As a faculty member at VCU teaching a large class, you have been assigned one or more teaching assistants to help you with conducting your course. It is important to recognize the value of these individuals in your daily work. Depending on the department you are in, teaching assistants may be formally assigned to you, or you may have to request this form of assistance from you department chair. In a smaller department, you may know some or all of the graduate students who will be available, and you might get the opportunity to choose an individual about whose abilities you have some knowledge. If you know the graduate student pool in your department, you may be able to request certain individuals who appear to be accomplished and who will perform well. Otherwise, whom you are assigned just may be a matter of luck and circumstance. Teaching assistants come from all walks of life with carrying degrees of experience. The elements of a good teaching assistant include encouraging student-faculty contact, cooperation, active learning, providing feedback as necessary, communication of high expectations, and respect of diversity in talents and ways of learning.
It is important to meet with your teaching assistant several times before the start of the course. Many graduate students will have contracts that need to be read and signed. It is imperative to read these contracts carefully as they may contain specific items related to the responsibilities of the teaching assistant. Clarifying salient issues and points will help avoid future misunderstandings. For many in graduate school, assisting in teaching classes is part of their graduate school training. The teaching assistant should plan his/her teaching assignments as carefully as the academic program/ course work.
- At the first meeting, establish a rapport with your teaching assistant; inquire about general likes/ dislikes, and abilities/shortcomings.
- After these preliminary introductions, you can be more specific concerning requirements and expectations.
The role of the teaching assistant (TA) as an assistant to the faculty is perhaps the most important one, as the primary reason for the TA being with the professor is to provide help in conducting that professor’s course. The role of a TA can be broadly defined, but the relationship itself may be a delicate balance of diplomacy and compromise.
- It is integral to establish early a working relationship with your TA. Your styles may be quite different, and since many TA’s are foreign, the command of the English language may become an issue.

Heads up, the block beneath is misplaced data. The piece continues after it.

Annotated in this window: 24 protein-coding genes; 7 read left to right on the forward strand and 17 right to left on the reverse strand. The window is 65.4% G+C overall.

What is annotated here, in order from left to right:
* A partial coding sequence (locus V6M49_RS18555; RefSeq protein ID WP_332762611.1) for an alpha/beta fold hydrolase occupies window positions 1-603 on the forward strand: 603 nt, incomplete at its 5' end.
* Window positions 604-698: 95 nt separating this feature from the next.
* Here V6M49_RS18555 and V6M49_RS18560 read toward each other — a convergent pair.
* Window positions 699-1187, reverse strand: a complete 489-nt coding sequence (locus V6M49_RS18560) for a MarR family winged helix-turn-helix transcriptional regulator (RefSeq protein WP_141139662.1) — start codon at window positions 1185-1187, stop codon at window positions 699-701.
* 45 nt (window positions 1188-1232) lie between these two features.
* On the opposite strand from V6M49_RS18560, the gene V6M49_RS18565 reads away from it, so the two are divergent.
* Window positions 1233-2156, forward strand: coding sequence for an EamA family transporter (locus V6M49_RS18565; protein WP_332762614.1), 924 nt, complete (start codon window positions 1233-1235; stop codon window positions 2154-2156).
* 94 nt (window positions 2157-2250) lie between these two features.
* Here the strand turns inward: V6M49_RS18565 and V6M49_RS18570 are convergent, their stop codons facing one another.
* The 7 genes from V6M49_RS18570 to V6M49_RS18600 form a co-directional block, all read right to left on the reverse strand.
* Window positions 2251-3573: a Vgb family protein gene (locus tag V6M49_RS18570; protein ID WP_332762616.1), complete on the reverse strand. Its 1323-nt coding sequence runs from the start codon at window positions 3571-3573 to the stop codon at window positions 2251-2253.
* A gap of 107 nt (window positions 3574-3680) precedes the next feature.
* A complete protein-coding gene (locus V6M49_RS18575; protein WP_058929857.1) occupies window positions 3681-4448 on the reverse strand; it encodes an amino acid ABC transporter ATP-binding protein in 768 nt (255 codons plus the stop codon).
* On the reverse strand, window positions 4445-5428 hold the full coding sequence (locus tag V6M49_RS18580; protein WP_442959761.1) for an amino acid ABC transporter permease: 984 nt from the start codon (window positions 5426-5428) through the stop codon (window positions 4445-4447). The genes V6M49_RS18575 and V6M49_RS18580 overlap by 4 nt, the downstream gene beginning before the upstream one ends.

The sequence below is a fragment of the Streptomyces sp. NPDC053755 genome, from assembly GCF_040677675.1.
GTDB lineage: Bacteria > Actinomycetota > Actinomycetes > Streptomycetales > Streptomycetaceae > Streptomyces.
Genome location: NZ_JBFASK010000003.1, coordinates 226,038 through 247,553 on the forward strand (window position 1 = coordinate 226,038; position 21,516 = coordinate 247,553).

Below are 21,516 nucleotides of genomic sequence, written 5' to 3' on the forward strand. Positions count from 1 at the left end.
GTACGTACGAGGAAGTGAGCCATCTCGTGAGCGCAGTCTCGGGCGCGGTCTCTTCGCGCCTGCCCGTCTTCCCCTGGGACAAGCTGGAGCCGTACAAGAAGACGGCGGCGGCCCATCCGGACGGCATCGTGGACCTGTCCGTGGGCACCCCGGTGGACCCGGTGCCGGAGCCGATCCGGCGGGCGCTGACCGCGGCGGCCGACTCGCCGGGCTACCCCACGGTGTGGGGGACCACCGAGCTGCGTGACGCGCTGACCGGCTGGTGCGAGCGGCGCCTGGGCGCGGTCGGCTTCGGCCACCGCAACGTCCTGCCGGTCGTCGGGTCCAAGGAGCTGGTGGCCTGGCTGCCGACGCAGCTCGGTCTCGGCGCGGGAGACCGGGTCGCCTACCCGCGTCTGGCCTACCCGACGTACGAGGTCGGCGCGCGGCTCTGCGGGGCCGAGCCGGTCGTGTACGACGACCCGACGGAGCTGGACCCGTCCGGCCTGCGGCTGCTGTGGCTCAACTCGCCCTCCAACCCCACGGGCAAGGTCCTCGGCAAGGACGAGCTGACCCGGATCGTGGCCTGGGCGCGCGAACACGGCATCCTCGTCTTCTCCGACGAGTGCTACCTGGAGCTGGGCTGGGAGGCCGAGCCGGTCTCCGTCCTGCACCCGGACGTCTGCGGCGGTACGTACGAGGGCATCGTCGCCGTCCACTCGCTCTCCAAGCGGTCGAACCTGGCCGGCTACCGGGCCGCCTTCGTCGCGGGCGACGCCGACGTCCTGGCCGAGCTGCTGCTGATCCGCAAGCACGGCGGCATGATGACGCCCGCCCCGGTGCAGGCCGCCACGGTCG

- The best manner to proceed is to have more than one meeting prior to the course, so that ground rules and expectations can be established from the beginning. It may be propitious to have these items in written form, so that the document can be referred to when necessary.
- During the course, the professor should schedule at least weekly meetings with the TA. In this way, small problems or concerns regarding the students can be addressed before they become major impediments to learning and progress. The TA should definitely attend all lectures and laboratory sessions. On the MCV campus, many TA’s are assigned to assist in the laboratory, for example, in gross anatomy, and attendance at the professor’s lectures may be negotiable. Establishing attendance expectations at the outset of the course is a good plan. From the TA’s viewpoint, he or she will want to know what you, as the professor will want to achieve.
- The TA will want to know how much leeway in running their section or recitation session is allowed. Some professors will assign topics and readings for each session, others let the TA’s decide themselves how and with what material to proceed.
- In large classes, the TA will most certainly assist with grading. For objective tests, simply organizing grades if they are computer graded may be all that is required; if the tests are hand graded, one page should be graded at a time. This method allows for some analysis of the test items.